Valparaiso tests water often to ensure purity

2013-05-08T19:19:00Z 2013-05-08T20:17:11Z Valparaiso tests water often to ensure purityPhil Wieland phil.wieland@nwi.com, (219) 548-4352 nwitimes.com

VALPARAISO | Testing to make sure the city's water supply is safe and meets all the state and federal standards is a full-time job. Literally.

Water Operations Manager Shihua Chen said it takes half the day just to gather all the samples required and test them or to send them out to be tested. The rest of the day is spent filling out all the forms for reporting the results to the appropriate authorities.

As part of the National Drinking Water Week campaign, the American Water Works Association urges residents to Get to Know Your H2O.

"We all agree that water is an essential element in our daily lives, but many of us can't say for certain where our tap water comes from," AWWA Executive Director David LaFrance said. "In the U.S., our water providers must make water quality reports available to their customers every single year."

Chen said the city, which gets all its water from wells, is required to test 40 times each month for bacteria. The city tests 120 times. A sample is taken from the Flint Lake and the airport treatment plants each day along with two samples from distribution sites around the city. About 100 such sites have been approved for these tests.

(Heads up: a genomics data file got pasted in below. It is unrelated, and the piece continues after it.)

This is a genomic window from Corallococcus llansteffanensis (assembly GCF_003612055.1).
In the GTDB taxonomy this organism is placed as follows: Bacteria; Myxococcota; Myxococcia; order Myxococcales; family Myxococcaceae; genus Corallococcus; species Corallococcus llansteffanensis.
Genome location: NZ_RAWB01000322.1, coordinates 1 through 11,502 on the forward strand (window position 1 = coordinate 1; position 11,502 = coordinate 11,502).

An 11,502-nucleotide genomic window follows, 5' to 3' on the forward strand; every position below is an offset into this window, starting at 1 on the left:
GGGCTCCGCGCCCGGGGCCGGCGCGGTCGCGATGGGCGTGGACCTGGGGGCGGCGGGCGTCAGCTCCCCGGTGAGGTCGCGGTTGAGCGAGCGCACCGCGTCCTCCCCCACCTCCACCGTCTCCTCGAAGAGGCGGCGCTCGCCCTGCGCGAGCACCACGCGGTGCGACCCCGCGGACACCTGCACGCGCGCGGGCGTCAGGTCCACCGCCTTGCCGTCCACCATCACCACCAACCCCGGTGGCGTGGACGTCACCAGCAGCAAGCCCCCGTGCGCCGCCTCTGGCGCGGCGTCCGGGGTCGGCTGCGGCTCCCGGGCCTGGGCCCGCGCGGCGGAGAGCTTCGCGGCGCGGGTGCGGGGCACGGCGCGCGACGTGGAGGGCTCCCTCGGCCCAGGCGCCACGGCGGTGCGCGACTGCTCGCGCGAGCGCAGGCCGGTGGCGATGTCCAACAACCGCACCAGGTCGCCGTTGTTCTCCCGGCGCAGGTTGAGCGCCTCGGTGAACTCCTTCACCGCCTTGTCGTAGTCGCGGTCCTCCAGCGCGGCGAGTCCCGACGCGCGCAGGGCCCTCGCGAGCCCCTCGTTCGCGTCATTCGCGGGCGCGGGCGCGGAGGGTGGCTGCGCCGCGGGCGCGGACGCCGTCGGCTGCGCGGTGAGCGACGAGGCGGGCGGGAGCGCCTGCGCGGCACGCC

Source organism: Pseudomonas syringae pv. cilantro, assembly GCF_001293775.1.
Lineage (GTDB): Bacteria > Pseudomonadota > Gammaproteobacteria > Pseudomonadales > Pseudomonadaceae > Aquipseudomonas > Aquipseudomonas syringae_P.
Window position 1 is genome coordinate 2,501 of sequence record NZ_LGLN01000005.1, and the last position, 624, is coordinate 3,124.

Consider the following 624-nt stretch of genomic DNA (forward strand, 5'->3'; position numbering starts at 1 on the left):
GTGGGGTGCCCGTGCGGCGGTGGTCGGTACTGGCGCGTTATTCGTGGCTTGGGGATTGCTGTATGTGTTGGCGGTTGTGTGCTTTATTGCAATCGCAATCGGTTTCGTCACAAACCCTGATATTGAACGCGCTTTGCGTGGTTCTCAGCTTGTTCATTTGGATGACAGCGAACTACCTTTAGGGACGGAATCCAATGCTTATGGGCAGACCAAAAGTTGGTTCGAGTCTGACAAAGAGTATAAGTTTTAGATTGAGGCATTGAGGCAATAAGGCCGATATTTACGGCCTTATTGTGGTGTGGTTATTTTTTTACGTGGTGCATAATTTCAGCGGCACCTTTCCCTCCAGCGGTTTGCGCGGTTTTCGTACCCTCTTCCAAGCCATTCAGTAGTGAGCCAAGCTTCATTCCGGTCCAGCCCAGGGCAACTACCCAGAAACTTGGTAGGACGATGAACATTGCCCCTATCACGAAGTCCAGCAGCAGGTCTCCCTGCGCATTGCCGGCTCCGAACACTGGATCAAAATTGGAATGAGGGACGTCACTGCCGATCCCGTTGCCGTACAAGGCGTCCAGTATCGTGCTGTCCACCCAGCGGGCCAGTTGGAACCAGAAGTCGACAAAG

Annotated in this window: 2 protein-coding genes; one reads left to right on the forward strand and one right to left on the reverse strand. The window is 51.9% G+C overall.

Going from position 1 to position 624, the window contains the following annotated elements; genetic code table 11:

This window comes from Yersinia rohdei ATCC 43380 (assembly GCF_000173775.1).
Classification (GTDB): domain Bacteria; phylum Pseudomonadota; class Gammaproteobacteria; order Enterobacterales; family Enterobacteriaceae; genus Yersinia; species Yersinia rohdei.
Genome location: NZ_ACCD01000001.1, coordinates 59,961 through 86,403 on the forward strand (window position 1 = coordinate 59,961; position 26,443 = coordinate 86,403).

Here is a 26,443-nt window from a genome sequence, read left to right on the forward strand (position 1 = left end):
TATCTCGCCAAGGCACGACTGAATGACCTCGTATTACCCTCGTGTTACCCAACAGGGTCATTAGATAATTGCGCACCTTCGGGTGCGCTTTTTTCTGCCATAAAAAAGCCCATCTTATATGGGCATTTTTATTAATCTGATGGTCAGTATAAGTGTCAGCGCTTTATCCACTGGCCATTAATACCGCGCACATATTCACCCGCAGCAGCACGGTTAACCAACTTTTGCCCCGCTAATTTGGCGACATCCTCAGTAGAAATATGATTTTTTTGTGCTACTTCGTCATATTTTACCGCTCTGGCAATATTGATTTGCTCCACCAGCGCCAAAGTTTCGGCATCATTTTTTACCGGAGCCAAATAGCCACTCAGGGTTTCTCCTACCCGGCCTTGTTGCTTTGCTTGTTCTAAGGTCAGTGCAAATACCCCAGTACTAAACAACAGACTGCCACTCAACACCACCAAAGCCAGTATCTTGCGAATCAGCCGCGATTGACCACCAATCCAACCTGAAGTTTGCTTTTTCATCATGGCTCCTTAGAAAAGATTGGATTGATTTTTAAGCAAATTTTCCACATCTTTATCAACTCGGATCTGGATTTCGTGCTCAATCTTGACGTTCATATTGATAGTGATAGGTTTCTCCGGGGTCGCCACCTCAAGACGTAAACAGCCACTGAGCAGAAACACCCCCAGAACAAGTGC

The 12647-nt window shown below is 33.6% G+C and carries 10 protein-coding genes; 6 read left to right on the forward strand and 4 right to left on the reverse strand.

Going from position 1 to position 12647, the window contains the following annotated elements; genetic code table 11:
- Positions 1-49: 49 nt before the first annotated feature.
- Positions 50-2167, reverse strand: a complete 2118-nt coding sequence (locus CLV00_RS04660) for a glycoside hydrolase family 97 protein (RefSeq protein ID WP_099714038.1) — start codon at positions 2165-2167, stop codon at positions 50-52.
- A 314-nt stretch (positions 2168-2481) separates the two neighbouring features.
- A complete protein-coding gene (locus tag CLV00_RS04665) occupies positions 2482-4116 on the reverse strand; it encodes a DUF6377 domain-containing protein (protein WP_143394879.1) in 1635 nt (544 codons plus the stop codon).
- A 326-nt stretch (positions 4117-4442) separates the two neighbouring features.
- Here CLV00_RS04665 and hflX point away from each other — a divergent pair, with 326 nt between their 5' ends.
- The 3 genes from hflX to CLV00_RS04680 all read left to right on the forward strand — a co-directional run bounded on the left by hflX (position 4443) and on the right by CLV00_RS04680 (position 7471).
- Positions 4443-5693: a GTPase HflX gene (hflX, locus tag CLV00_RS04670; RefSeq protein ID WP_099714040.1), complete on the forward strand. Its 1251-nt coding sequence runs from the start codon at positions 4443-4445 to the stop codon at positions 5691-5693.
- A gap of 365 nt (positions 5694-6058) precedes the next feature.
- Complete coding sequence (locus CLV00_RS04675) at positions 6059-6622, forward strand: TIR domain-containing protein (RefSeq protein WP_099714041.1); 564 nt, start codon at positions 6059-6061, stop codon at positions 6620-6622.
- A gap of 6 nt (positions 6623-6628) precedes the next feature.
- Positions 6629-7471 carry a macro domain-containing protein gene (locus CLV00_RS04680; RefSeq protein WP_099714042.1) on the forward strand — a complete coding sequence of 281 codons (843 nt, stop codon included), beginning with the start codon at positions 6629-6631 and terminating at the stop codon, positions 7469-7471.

"We don't do just the minimum," Chen said. "We want to go beyond the requirements."

The city also does what is called wet chemistry testing to check the water's pH level, to see if it is too acidic or too alkaline; the hardness, the level of calcium carbonate, and the amount of chlorine, fluoride and phosphate in the water. The latter three are added to the water in the treatment process.

Chen said a neutral pH reading would be 7, and the city's water ranges between 7.3 and 7.5, which means it is slightly alkaline. He said a typical cola drink is a 2, or very acidic. The hardness level of the water is about 400 parts per million of calcium carbonate, which he said is more than double a median range for hardness.

While the city's hard water might leave spots on dishes or deposits in the water heater, it is not a health problem. Reducing the hardness would eliminate the deposits that can affect appliances, but soft water also is more corrosive of the plumbing.

Chlorine disinfects the water and oxidizes the iron and manganese that occur naturally so it can be removed to satisfactory levels. Too much iron can cause rust stains on clothes and an unpleasant taste. Fluoride occurs naturally at a level of 0.3 ppm, and that is increased to 1 ppm as a dental health measure.

The phosphate forms a protective layer on the pipes throughout the system, including inside homes, which might have dangerous lead plumbing. Tests are done of a sampling of homes every few years to look for lead and copper contamination.

All these tests are done in the water department's certified microbiology lab. The city also is required to test for more than 100 other potential contaminants, ranging from inorganic chemicals to radioactive ones. These occur in such small amounts, the city has the tests done by an outside lab.

Now you know your H2O.

 

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About Valparaiso

City of Valparaiso
166 Lincolnway Valparaiso, IN 46383
(219) 462-1161

Police Department
355 S. Washington St. Valparaiso, IN 46383
(219) 462-2135

Fire Department
2605 Cumberland Drive Valparaiso, IN 46383
(219) 462-8325

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3210 North Campbell Street Valparaiso, IN 46385
(219) 462-5144

Valparaiso Community Schools
3801 N. Campbell St. Valparaiso, IN 46385
(219) 531-3000